where $\mathcal L_2 = \mathcal O$ and for $i=2$ we implicitly use $\varphi $ and $\psi $ as well. We first check that the two isomorphisms $\det N_{Z/X} \simeq \det V\rvert _Z$ are the same. Indeed, $V\rvert _U \simeq \mathcal O^n$ via $\psi $ , and up to this trivialization the isomorphism is given by the trivialization of $C_{Z/X}$ by $\sigma _i$ ; these are the same by Definition 2.28. Now we deal with the second half of the isomorphism. By construction, we have an isomorphism $\mathcal O \simeq \mathcal O^{\otimes 2} \stackrel {\alpha _1^{-1}\alpha _2}{\simeq } \mathcal L_1^{\otimes 2}$ ; what we need to check is that the corresponding global section of $\mathcal L_1^{\otimes 2}$ is a tensor square. Unwinding the definitions, this follows from Definition 2.28.

4 Cohomology theories represented by motivic spectra

We recall some background material about motivic extraordinary cohomology theories–that is, theories represented by motivic spectra. We make essentially no claim to originality.

4.1 Aspects of the six-functors formalism

We recall some aspects of the six-functors formalism for the motivic stable categories $\mathcal {SH}(\mathord -)$ , following the exposition in [Reference Elmanto, Hoyois, Khan, Sosnilo and Yakerson31].

4.1.1 Adjunctions

For every scheme X, we have a symmetric monoidal, stable category $\mathcal {SH}(X)$ . For every morphism $f: X \to Y$ of schemes we have an adjunction

$$\begin{align*}f^*: \mathcal{SH}(Y) \leftrightarrows \mathcal{SH}(X): f_*. \end{align*}$$

If no confusion can arise, we sometimes write $E_Y := f^* E$ . If f is smooth, there is a further adjunction

$$\begin{align*}f_\#: \mathcal{SH}(X) \leftrightarrows \mathcal{SH}(Y): f^*. \end{align*}$$

If f is locally of finite type, then there is the exceptional adjunction

$$\begin{align*}f_!: \mathcal{SH}(X) \leftrightarrows \mathcal{SH}(Y): f^!. \end{align*}$$

There is a natural transformation $\alpha : f_! \to f_*$ . If f is proper, then $\alpha $ is an equivalence.

The assignments $f \mapsto f^*, f_*, f^!, f_!, f_\#$ are functorial. In particular, given composable morphisms $f, g$ of the appropriate type, we have equivalences $(fg)_* \simeq f_*g_*$ , and so on.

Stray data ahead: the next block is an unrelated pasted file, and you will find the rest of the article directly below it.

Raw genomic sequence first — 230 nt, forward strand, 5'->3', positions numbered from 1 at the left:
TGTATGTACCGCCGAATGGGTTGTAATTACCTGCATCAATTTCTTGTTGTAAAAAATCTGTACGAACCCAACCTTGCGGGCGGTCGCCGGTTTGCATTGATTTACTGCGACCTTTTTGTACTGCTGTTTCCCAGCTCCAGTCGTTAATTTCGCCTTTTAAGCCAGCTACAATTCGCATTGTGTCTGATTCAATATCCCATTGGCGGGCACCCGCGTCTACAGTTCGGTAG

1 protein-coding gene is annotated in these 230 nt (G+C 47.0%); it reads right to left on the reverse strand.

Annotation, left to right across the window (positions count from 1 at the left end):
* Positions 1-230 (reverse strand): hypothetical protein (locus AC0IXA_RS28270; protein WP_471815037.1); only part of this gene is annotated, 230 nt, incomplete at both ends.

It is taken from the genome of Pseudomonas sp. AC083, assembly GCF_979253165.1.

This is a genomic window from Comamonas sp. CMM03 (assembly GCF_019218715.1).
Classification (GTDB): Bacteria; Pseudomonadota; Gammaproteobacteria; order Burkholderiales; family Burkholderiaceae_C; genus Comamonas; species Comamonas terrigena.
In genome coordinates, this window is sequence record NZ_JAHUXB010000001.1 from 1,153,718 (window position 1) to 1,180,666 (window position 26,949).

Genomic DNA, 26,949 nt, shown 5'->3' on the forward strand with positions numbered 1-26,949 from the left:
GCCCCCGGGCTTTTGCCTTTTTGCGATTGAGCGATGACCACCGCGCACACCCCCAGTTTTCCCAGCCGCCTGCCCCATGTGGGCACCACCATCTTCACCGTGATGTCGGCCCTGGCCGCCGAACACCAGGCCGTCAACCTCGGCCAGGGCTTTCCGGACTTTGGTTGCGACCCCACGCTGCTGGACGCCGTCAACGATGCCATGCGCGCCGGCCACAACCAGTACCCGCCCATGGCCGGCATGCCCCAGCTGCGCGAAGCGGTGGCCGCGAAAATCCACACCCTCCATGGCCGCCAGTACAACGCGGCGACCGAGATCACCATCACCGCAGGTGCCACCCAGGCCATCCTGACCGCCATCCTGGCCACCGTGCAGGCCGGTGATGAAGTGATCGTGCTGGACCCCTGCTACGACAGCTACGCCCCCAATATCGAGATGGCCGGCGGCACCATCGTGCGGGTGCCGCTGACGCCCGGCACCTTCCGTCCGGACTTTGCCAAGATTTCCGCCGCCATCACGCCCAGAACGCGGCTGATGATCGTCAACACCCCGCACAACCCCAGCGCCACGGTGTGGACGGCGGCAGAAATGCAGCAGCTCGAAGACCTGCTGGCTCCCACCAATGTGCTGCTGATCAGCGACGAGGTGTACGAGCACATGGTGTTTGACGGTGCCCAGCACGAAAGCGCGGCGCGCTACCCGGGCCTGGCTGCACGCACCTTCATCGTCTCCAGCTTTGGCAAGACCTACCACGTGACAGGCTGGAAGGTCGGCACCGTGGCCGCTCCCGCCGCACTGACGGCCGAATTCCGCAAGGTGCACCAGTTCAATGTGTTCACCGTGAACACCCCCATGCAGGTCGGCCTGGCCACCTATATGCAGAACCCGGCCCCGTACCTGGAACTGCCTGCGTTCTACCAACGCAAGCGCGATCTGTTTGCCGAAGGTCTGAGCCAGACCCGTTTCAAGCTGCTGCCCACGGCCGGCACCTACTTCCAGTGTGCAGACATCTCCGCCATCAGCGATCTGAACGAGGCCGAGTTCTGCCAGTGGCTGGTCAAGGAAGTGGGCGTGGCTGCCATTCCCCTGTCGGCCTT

4.1.2 Exchange transformations

Suppose a commutative square of categories

which is a natural isomorphism $\gamma : FG^{\prime } \simeq GF^{\prime }$ . If the functors $G^{\prime }, G$ have right adjoints $H^{\prime }, H$ , then we have the natural transformation

$$\begin{align*}F^{\prime} H^{\prime} \xrightarrow{\mathrm{unit}} HG F^{\prime}H^{\prime} \stackrel{\gamma}{\simeq} HFG^{\prime}H^{\prime} \xrightarrow{\mathrm{counit}} HF, \end{align*}$$

called the associated exchange transformation. Similarly, if $G^{\prime }, G$ have left adjoints $K^{\prime }, K$ , then we have the exchange transformation

$$\begin{align*}KF \xrightarrow{\mathrm{unit}} KF G^{\prime}K^{\prime} \stackrel{\gamma}{\simeq} KGFK^{\prime} \xrightarrow{\mathrm{counit}} FK^{\prime}. \end{align*}$$

Suppose we have a commutative square of schemes


Then we have an induced commutative square of categories

Passing to the right adjoints, we obtain the exchange transformation

$$\begin{align*}\mathrm{Ex}^{*}_{*}: f^{*}g_{*} \to g^{\prime}_* f^{\prime*}. \end{align*}$$

Similarly, there is $\mathrm {Ex}_\#^*: g^{\prime }_\# f^{\prime *} \to f^*g_\#$ (for g smooth; this is in fact an equivalence if diagram (4) is cartesian), and so on.

4.1.3 Exceptional exchange transformation

Given a cartesian square of schemes as in diagram (4), with g (and hence $g'$ ) locally of finite type, there is a canonical equivalence

$$\begin{align*}\mathrm{Ex}^*_!: f^*g_! \simeq g^{\prime}_! f^{\prime*}. \end{align*}$$

Passing to right adjoints, we obtain

$$\begin{align*}\mathrm{Ex}^{*!}: f^{\prime*}g^! \to g^{\prime!}f^*. \end{align*}$$

4.1.4 Thom transformation

Given a perfect complex $\mathcal E$ of vector bundles on X, the motivic J-homomorphism $K(X) \to \mathrm {Pic}(\mathcal {SH}(X))$ [Reference Bachmann and Hoyois10, §16.2] provides us with an invertible spectrum . We denote by the associated invertible endofunctor. If $\mathcal E$ is a vector bundle (concentrated in degree $0$ ), then is the suspension spectrum on the Thom space $\mathcal E^*/\mathcal E^* \setminus 0$ .Footnote 6

Lemma 4.1. The functor $f^!$ commutes with Thom transforms.

Proof. This follows from the projection formula [Reference Cisinski and Déglise23, A.5.1(6)] and the invertibility of


4.1.5 Purity transformation

Let $f: X \to Y$ be a smoothable [Reference Elmanto, Hoyois, Khan, Sosnilo and Yakerson31, §2.1.21] lci morphism. Then the cotangent complex $\mathrm {L}_f$ is perfect, and there exists a canonical purity transformation

$$\begin{align*}\mathfrak{p}_f: \Sigma^{\mathrm{L}_f} f^* \to f^!. \end{align*}$$

4.2 Cohomology groups and Gysin maps


Let S be a scheme and set $E \in \mathcal {SH}(S)$ . Given $(\pi : X \to S) \in \mathrm {S}\mathrm {ch}{}_S$ , $i: Z \hookrightarrow X$ closed, and $\xi \in K(Z)$ , we define the $\xi $ -twisted E-cohomology of X with support in Z as